A recently spotted campaign tricked users with an in-browser Windows update simulation to deliver the Aurora information-stealing malware.
Aurora is an information-stealing malware that has been available on hacker forums for over a year and is well known for its ability to evade virus detection.
It was spotted recently by researchers at Malwarebytes disguised as a Windows update simulation and featured a full-screen browser window that looked like a legitimate Windows system update screen.
The disguised Chrome updater is categorized as a “fully undetectable” (FUD) malware loader called ‘Invalid Printer’. It seems to be a unique strain of malware used exclusively by this specific hacker.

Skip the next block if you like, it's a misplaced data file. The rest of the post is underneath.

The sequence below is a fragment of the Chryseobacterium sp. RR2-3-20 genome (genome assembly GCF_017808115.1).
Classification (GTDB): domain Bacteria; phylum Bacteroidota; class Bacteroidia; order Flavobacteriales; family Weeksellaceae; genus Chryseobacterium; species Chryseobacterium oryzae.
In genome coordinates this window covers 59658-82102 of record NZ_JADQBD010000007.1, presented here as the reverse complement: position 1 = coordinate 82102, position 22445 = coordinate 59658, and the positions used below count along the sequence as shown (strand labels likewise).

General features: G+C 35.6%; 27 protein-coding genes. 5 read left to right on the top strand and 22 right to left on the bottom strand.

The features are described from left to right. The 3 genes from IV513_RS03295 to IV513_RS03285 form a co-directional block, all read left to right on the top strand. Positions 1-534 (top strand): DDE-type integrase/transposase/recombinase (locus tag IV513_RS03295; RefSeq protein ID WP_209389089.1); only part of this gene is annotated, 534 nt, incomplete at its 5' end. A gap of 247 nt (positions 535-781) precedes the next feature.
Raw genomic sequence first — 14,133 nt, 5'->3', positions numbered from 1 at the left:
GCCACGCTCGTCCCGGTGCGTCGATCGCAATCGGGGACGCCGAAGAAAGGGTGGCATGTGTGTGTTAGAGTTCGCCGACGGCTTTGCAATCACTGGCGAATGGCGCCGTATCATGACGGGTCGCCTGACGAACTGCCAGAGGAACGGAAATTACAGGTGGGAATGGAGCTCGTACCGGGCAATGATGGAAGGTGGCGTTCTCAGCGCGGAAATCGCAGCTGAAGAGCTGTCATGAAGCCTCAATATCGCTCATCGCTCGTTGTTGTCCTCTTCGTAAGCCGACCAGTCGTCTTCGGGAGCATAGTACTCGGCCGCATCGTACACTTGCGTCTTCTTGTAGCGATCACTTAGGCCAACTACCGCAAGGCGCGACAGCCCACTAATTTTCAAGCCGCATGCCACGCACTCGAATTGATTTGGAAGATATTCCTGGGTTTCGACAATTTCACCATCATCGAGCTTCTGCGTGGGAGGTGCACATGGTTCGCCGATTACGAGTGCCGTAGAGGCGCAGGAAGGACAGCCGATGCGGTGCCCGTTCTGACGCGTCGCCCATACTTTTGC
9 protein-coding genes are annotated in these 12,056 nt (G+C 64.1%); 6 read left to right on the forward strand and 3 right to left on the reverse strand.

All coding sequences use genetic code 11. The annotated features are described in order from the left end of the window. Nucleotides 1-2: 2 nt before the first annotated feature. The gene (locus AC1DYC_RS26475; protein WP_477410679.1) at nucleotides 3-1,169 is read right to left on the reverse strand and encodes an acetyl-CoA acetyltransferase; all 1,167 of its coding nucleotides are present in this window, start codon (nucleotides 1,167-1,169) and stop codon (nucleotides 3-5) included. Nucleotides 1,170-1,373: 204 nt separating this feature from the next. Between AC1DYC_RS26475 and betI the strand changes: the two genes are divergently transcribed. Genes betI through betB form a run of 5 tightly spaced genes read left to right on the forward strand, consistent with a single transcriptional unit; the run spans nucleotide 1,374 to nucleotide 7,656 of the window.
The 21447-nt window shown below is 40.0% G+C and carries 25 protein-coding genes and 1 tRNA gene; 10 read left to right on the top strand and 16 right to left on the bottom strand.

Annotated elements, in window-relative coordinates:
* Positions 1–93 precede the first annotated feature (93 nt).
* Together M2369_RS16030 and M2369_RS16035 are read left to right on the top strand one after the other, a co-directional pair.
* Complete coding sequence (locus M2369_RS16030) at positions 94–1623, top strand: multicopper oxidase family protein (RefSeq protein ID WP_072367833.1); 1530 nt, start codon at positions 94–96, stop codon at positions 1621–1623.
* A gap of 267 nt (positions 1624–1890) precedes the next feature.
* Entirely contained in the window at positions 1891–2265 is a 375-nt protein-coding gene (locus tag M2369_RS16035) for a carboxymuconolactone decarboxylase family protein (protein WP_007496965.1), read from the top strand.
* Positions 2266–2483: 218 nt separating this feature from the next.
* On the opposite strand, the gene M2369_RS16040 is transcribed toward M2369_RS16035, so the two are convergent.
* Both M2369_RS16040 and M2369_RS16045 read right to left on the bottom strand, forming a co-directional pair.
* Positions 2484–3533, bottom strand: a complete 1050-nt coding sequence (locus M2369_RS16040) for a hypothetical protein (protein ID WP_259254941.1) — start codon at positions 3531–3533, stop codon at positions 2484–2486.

When researchers at Malwarebytes detected this recent malware simulation, Virus Total had not flagged it yet as suspicious.
How “Invalid Printer” Works
The host’s graphic card is the first thing the “Invalid Printer” malware examines to see if it’s running on a virtual machine or in a sandbox setting. If not, it launches a replica of the Aurora information thief after being unpacked.
The threat actor behind this campaign, according to Malwarebytes, appears to be particularly interested in developing difficult-to-detect tools. New samples are frequently uploaded to Virus Total to see how well they perform against detection engines. Additionally, it was discovered that every new sample that was uploaded to Virus Total came from a user in Turkey.